Who doesn’t love birria? The popularity of the brothy Mexican stewed beef has reached new heights recently, thanks to social media platforms like TikTok and Instagram, where videos of tacos, quesadillas and all sorts of other foods doused and dripping with mouthwatering birria consommé have seemingly become everyone’s favorite genre of food porn. Just look at this stuff:
If that doesn’t make you hungry, we probably can’t hang out.
In fact, birria love has gone so mainstream that it’s even become fast food. From now until June 1st, El Pollo Loco will be offering birria tacos, burritos, and quesadillas, complete with a cup of birria broth for dipping, at its locations nationwide.
What is birria?
If you don’t spend time a lot of time on foodTok or in Mexico or in the Southwestern part of United States, you may need a course in Birria 101. Let us break it down for you. The dish, most commonly associated with Jalisco, Mexico, is a braise seasoned with garlic, dried chiles, cumin, bay leaves, adobo, onion, and traditionally, goat meat. The resulting stewed meat and broth is red and earthy in color, with a flavor layered with smokey and spicy top notes hinted at in the tender meat and concentrated in the lucious broth — ideally combining in one perfect bite to make sweet comfort food love.
The version popular on TikTok is actually what is called quesabirria, and typically involves dipping a tortilla in birria consommé, frying it, and serving it loaded with melted cheese and birria-style beef, or birria de res. Trust me, it tastes as amazing as it looks. Goat-based birria is known as birria de chivo. Not surprisingly, El Pollo loco’s birria consists of the far more American-palate friendly birria de res, or beef-based birria (side note: Zacatecas is home to some of the finest birria de res).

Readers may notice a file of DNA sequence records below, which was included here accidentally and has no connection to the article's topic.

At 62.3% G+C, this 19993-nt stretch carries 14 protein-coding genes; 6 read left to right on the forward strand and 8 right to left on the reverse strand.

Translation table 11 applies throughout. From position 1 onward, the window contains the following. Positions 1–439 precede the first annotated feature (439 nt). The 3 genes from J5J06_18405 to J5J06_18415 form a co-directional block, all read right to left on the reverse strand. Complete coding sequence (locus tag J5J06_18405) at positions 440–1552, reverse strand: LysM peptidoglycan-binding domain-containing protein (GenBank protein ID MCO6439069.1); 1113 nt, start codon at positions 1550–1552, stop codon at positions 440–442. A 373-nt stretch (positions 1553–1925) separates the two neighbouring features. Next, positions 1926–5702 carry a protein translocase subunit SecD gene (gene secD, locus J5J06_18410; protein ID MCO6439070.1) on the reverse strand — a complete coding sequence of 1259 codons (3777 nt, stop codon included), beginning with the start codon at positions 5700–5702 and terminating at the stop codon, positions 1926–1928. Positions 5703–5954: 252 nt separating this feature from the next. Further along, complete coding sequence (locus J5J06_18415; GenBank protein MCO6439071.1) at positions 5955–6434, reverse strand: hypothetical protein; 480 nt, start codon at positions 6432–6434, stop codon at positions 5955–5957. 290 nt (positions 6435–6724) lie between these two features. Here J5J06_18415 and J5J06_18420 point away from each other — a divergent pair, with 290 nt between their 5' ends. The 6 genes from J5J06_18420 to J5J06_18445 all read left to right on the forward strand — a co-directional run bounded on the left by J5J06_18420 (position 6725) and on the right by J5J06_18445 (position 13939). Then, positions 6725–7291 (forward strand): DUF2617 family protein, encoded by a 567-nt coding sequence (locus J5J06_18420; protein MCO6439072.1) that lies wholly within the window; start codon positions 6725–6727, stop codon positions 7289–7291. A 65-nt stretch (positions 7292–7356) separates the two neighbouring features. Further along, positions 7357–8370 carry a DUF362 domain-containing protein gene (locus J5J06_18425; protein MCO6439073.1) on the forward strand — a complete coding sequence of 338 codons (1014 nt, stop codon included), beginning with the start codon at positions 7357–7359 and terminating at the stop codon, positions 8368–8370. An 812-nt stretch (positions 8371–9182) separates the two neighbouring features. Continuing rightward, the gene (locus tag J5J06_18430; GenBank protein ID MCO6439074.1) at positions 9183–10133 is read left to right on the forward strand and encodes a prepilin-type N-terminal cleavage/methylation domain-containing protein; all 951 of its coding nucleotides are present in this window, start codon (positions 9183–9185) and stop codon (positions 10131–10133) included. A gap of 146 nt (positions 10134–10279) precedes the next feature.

As fans of birria, we’re psyched to get our hands on this stuff, but also… skeptical. A food word or genre hitting the mainstream is often the first step towards eventually being watered down or rendered meaningless. Good birria takes time and patience, and this is fast food we’re talking about. Are we really to believe El Pollo Loco is slow-braising beef in a chicken kitchen? Suffice it to say we have our doubts. Though we want to believe.
The Good, The Bad, And The Ugly Of El Pollo Loco’s Birria Menu
Remember that healthy skepticism? Turns out that wasn’t misplaced. This stuff, I’m sorry to say, is an embarrassment to good birria everywhere. But let’s start with the good. El Pollo Loco’s birria de res is tasty. It’s tender, juicy, and flavorful, just like the chain’s flame-grilled chicken.
It has an earthy flavor full of delicious spices like oregano, smokey paprika, and garlic. I like it a lot and it works well enough in the three forms presented here: as burrito, taco, and quesadilla fillings. If birria was just a taco or burrito filling, that might be enough. Real birria is more than that, even if you’d never know it from this watered down version.
The El Pollo Loco crunchy birria taco comes with two tacos per order and features shredded meat, onions, cilantro, and cheese, served alongside a cup of broth for dipping. Notably, the tortilla is not dipped in birria or fried on a stove-top like actual quesabirria, which seems to reflect a fundamental misunderstanding of how social media’s birria obsession began in the first place.